We’re lucky. Modern tire technology has improved immensely in the last decade or so. There was a time when buying high-traction mud tires meant putting up with hard rubber compounds, relatively poor road handling, so-so ride comfort, and the obligatory road howl from running high-void treads. Today, radial, mud-terrain tire design is a whole new ballgame and it’s for the better. Granted, we are not talking about ultra-aggressive, dedicated mud treads but rather those that can dig into the weekend goo effectively, claw some rocks, and still hit the pavement in a refined way come Monday morning.
Yokohama Tire Company has served the U.S. marketplace since 1969 when it opened an office in Montebello, California. With global headquarters in Tokyo, Yokohama is celebrating its 100th anniversary in 2017. In 1982, the company introduced the popular Super Digger off-road tire, followed in 1995 by the Geolandar tire line. Over the years the line has expanded. There are now four Geolandar tires in the lineup.
We traveled to Gateway, Colorado for the introduction of Yokohama’s latest Geolandar, the M/T G003. It is a mud-terrain tire designed to offer drivers an aggressive tread pattern while still maintaining civil highway manners that consumers are more often expecting from this type of tire.
Yokohama’s designers used computers to create tread patterns, then tested prototype tires to gain the characteristics they wanted and that would exceed the performance of the previous generation of mud-terrains. The ratio of tread block to void was optimized and siping strategically added to increase traction and shorten stopping distances. Cut- and chip-resistance was a high priority, as was better wet surface braking. Tread elements, such as mud and stone ejectors, were added. Trapped stones can cause what is referred to as stone drilling, where repeated impact with the tire surface can damage the tire.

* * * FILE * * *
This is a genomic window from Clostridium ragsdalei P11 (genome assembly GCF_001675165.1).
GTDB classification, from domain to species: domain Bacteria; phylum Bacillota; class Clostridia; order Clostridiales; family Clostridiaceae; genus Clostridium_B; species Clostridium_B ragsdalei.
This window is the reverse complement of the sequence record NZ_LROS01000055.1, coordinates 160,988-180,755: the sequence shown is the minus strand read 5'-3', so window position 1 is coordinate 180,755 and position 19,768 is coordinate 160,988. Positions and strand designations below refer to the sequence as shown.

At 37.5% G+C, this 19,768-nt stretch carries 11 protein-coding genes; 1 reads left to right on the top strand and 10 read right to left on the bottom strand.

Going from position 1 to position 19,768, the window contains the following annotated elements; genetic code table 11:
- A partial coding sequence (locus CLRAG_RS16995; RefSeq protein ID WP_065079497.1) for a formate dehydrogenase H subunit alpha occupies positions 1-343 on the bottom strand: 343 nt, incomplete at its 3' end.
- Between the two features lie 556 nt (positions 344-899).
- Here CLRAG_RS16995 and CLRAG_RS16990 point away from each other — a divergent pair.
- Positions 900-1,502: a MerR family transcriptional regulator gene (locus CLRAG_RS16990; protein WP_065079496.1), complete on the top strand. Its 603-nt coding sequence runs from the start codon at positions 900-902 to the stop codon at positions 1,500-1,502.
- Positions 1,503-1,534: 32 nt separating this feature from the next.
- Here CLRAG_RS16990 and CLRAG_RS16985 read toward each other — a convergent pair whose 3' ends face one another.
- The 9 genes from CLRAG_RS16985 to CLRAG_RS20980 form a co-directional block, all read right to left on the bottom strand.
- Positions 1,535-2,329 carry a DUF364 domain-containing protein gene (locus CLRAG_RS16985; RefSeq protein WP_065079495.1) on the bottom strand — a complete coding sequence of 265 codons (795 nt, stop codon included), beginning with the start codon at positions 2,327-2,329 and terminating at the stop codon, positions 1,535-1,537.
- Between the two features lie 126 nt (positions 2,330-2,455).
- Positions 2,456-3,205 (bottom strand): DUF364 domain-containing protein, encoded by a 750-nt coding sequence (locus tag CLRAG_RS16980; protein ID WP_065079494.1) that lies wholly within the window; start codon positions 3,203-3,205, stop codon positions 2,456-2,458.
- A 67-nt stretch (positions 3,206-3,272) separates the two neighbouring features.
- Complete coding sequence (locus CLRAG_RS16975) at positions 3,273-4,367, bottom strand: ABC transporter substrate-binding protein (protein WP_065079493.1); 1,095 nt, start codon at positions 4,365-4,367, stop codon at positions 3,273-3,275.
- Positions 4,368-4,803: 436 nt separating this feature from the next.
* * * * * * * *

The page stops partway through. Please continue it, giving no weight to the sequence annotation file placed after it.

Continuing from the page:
This tire was meant to provide long-lasting highway mileage with effective off-road traction. As such, Yokohama wanted a design that was quieter than the previous generation. The designers incorporated tread pitch variation to reduce the harmonics that cause tire howl on pavement.
We had the chance to try the tires in a 35-inch size on four-door Jeep JK Wranglers. Upon rolling onto pavement, we were pleased to note the absence of significant tire noise. For a mud-terrain tread, these tires are well on the quiet side. All on-road manners inspired confidence for a tire of this nature, and comfort and handling were good. Our time in the dirt was mostly over mild Jeep trails on which the tires did well and were comfortable for a tire of this type.
For those drivers looking for a mud-terrain tire for all-purpose wheeling and friendly highway use, the new G003 looks promising. It will be available in a wide range of sizes to fit most any vehicle. From a more aggressive use standpoint, many of us that crawl rocks but also do street driving look to mud tires for our rigs. The Yokohamas come with a three-ply construction on D- and E-rated tires, so it would be good to see how well they hold up under low air pressure and when subjected to rocky challenges.